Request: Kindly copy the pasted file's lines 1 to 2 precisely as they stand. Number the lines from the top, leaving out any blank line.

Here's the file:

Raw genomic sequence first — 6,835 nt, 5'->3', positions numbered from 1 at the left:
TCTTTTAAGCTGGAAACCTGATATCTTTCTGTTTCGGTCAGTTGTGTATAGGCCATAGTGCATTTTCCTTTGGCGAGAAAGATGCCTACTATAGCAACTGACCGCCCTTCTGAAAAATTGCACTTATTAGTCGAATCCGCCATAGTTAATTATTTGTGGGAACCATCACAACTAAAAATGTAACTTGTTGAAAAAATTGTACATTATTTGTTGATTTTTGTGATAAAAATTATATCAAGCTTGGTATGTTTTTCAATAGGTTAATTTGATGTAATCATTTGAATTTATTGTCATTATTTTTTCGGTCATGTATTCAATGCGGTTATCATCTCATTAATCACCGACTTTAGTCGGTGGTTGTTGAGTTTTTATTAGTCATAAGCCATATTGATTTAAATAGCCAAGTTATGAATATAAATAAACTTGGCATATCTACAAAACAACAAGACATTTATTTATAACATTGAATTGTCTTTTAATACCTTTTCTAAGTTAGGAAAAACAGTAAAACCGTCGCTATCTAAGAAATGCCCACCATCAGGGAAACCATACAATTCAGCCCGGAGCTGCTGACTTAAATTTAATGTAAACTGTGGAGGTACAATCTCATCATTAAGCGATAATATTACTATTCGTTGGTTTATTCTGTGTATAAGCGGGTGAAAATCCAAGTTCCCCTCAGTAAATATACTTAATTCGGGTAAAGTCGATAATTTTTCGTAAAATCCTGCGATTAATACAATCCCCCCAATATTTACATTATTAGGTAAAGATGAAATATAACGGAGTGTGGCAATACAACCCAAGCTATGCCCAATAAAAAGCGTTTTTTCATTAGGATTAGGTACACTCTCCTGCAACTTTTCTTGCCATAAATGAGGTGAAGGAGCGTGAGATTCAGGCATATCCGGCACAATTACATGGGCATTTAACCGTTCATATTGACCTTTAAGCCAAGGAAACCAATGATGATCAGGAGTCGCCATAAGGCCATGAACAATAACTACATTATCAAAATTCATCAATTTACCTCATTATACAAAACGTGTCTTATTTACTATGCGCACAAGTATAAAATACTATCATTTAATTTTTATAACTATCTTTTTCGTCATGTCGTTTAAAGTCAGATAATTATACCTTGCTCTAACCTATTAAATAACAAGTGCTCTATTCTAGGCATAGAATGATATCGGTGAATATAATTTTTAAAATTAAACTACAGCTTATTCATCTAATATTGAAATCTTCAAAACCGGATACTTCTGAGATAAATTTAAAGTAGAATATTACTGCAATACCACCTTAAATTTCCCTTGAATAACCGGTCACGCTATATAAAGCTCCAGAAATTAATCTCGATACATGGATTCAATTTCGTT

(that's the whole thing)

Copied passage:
Raw genomic sequence first — 6,835 nt, 5'->3', positions numbered from 1 at the left:
TCTTTTAAGCTGGAAACCTGATATCTTTCTGTTTCGGTCAGTTGTGTATAGGCCATAGTGCATTTTCCTTTGGCGAGAAAGATGCCTACTATAGCAACTGACCGCCCTTCTGAAAAATTGCACTTATTAGTCGAATCCGCCATAGTTAATTATTTGTGGGAACCATCACAACTAAAAATGTAACTTGTTGAAAAAATTGTACATTATTTGTTGATTTTTGTGATAAAAATTATATCAAGCTTGGTATGTTTTTCAATAGGTTAATTTGATGTAATCATTTGAATTTATTGTCATTATTTTTTCGGTCATGTATTCAATGCGGTTATCATCTCATTAATCACCGACTTTAGTCGGTGGTTGTTGAGTTTTTATTAGTCATAAGCCATATTGATTTAAATAGCCAAGTTATGAATATAAATAAACTTGGCATATCTACAAAACAACAAGACATTTATTTATAACATTGAATTGTCTTTTAATACCTTTTCTAAGTTAGGAAAAACAGTAAAACCGTCGCTATCTAAGAAATGCCCACCATCAGGGAAACCATACAATTCAGCCCGGAGCTGCTGACTTAAATTTAATGTAAACTGTGGAGGTACAATCTCATCATTAAGCGATAATATTACTATTCGTTGGTTTATTCTGTGTATAAGCGGGTGAAAATCCAAGTTCCCCTCAGTAAATATACTTAATTCGGGTAAAGTCGATAATTTTTCGTAAAATCCTGCGATTAATACAATCCCCCCAATATTTACATTATTAGGTAAAGATGAAATATAACGGAGTGTGGCAATACAACCCAAGCTATGCCCAATAAAAAGCGTTTTTTCATTAGGATTAGGTACACTCTCCTGCAACTTTTCTTGCCATAAATGAGGTGAAGGAGCGTGAGATTCAGGCATATCCGGCACAATTACATGGGCATTTAACCGTTCATATTGACCTTTAAGCCAAGGAAACCAATGATGATCAGGAGTCGCCATAAGGCCATGAACAATAACTACATTATCAAAATTCATCAATTTACCTCATTATACAAAACGTGTCTTATTTACTATGCGCACAAGTATAAAATACTATCATTTAATTTTTATAACTATCTTTTTCGTCATGTCGTTTAAAGTCAGATAATTATACCTTGCTCTAACCTATTAAATAACAAGTGCTCTATTCTAGGCATAGAATGATATCGGTGAATATAATTTTTAAAATTAAACTACAGCTTATTCATCTAATATTGAAATCTTCAAAACCGGATACTTCTGAGATAAATTTAAAGTAGAATATTACTGCAATACCACCTTAAATTTCCCTTGAATAACCGGTCACGCTATATAAAGCTCCAGAAATTAATCTCGATACATGGATTCAATTTCGTT